Romania to set up export promotion council soon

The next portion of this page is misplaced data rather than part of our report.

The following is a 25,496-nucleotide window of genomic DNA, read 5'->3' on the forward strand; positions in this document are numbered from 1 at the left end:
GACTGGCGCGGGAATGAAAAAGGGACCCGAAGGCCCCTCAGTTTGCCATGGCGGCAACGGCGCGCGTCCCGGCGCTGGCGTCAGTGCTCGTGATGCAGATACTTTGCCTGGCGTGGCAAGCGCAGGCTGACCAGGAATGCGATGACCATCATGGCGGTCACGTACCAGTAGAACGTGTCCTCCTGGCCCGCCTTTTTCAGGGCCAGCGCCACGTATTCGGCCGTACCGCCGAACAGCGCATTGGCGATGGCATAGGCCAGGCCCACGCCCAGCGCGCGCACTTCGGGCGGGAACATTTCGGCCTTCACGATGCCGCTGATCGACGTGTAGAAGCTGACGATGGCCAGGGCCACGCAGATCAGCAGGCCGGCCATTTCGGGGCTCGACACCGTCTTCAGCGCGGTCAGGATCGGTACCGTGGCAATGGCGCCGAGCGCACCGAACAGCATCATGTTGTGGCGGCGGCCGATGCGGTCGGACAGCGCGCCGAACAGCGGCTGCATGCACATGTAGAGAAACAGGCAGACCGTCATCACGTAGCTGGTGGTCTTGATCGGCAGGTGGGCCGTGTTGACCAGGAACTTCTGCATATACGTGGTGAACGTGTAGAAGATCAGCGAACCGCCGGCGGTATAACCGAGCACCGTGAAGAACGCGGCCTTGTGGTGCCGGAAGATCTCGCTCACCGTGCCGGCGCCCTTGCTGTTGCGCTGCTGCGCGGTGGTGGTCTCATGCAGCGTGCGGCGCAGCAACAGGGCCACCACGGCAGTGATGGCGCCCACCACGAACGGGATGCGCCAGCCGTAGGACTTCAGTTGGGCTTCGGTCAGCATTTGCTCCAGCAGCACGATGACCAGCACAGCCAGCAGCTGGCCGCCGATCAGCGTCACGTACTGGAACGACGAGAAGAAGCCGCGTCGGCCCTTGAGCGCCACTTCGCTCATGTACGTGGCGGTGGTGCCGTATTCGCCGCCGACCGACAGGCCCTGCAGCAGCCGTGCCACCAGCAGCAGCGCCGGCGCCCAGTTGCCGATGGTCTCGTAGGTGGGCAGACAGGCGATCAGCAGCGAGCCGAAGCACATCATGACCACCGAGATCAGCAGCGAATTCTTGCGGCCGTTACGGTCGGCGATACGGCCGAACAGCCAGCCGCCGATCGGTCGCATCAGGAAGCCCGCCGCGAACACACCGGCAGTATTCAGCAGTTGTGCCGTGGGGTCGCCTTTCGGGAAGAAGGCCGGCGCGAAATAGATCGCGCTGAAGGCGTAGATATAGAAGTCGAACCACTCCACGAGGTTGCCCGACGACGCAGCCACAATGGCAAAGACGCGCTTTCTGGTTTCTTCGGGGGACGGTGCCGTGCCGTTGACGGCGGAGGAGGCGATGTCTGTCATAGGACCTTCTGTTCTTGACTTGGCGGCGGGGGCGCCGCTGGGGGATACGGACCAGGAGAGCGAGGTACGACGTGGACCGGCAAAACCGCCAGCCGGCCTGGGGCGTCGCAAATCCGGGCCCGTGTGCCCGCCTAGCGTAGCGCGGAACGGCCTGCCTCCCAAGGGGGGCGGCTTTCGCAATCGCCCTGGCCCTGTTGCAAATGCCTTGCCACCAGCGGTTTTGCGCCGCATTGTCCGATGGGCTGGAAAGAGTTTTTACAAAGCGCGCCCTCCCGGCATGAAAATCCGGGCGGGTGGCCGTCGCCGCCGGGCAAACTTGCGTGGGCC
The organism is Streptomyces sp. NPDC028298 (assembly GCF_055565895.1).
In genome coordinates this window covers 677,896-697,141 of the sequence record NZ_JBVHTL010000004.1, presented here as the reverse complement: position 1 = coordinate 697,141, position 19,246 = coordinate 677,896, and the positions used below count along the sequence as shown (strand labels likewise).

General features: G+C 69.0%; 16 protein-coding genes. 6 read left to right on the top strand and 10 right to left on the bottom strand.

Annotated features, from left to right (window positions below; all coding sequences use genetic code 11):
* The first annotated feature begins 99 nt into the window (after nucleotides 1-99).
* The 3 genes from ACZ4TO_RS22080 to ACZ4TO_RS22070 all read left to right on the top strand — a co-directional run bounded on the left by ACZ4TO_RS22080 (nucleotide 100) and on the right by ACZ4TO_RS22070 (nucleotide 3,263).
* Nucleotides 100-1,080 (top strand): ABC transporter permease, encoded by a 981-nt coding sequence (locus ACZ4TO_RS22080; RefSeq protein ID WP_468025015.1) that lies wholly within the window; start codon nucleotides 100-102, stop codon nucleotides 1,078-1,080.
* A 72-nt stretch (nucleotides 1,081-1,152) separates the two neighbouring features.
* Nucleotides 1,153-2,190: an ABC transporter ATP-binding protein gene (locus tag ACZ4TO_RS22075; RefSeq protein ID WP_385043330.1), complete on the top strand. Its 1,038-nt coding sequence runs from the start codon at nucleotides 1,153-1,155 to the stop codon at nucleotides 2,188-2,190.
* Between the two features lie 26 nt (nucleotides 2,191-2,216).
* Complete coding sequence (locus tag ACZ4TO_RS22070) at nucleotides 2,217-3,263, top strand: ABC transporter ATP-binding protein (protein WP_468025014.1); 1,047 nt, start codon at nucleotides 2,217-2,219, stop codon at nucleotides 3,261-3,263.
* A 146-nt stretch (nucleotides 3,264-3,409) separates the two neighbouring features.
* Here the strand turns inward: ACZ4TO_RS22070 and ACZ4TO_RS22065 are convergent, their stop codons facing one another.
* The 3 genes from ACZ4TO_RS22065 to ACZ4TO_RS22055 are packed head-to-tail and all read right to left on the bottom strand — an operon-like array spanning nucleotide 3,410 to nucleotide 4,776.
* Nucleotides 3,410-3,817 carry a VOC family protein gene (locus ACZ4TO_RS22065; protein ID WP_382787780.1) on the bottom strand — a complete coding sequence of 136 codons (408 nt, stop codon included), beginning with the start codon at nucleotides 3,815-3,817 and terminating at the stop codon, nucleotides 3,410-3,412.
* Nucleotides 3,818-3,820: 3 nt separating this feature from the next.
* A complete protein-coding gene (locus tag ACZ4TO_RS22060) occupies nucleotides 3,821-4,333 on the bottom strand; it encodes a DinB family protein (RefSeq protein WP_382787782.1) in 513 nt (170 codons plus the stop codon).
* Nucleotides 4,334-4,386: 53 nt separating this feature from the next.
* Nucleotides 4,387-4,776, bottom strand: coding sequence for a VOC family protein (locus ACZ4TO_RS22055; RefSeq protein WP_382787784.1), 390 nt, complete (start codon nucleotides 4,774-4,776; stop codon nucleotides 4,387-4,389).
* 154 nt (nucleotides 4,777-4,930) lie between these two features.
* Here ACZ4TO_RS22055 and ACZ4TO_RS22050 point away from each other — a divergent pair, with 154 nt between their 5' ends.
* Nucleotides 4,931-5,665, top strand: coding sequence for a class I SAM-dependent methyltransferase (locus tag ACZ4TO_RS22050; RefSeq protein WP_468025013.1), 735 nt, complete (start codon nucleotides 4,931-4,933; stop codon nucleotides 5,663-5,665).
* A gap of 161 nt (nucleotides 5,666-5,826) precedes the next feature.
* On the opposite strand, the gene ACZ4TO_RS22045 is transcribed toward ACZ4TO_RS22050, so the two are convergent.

BUCHAREST (Reuters) – EU aspirant Romania will set up an export promotion council to curb a bulging current account gap and help local firms to compete in the eurozone, the Economy Ministry said yesterday. The Balkan country, which hopes to join the EU in 2007, promised the IMF to cut the current account gap to 5.5 percent of GDP after it surged to 5.8 in 2003 due to booming imports. Romania saw a robust export-led recovery in recent years after a severe recession in the late 1990s but needs annual growth rates of 5 to 6 percent to get closer to the EU. «As Romania’s economy becomes more open, connected and therefore vulnerable to world market trends, we need a mechanism to help promote exports that is in line with the EU (laws),» Deputy Economy Ministry Eugen Dijmarescu told a seminar. He said the ratio of Romanian overall imports and exports to the GDP – an indicator reflecting how open an economy is – grew to 85.1 percent in 2003 from 60 percent in 1999. The government will approve in April the creation of a private-public partnership that will be called The Export Council, said Dijmarescu. «The council is the answer to medium-term challenges Romania as an exporter will face after it joins the single (EU) market,» he said. «It will spot business niches and help Romanian exporters keep track of global and regional trends.» Romanian exports rose 11.3 percent in the first two months of this year to 2.7 billion euros from the 2003 period, with 69 percent going to EU states. But the January-February trade gap was wider at some 350 million euros from 221 million in the same period a year ago. Dijmarescu said booming imports were partly due to the steep rise of domestic producer prices, which have soared by more than 20 percent every year since 2000, compared with increases of up to 9 percent in the mostly ex-communist states joining the EU in May. «This explains the fall in competitiveness of Romanian products and why imports were more attractive,» he said. An appreciation in real terms of Romania’s leu currency versus a euro-dollar basket combined with difficulties that Romanian exporters face when seeking hard currency financing from banks had also worsened trade figures, he said. The exchange rate plays a disinflation role in a country which is struggling to cut inflation – among the highest in the region – to 9.0 percent this year from 14.1 percent in 2003.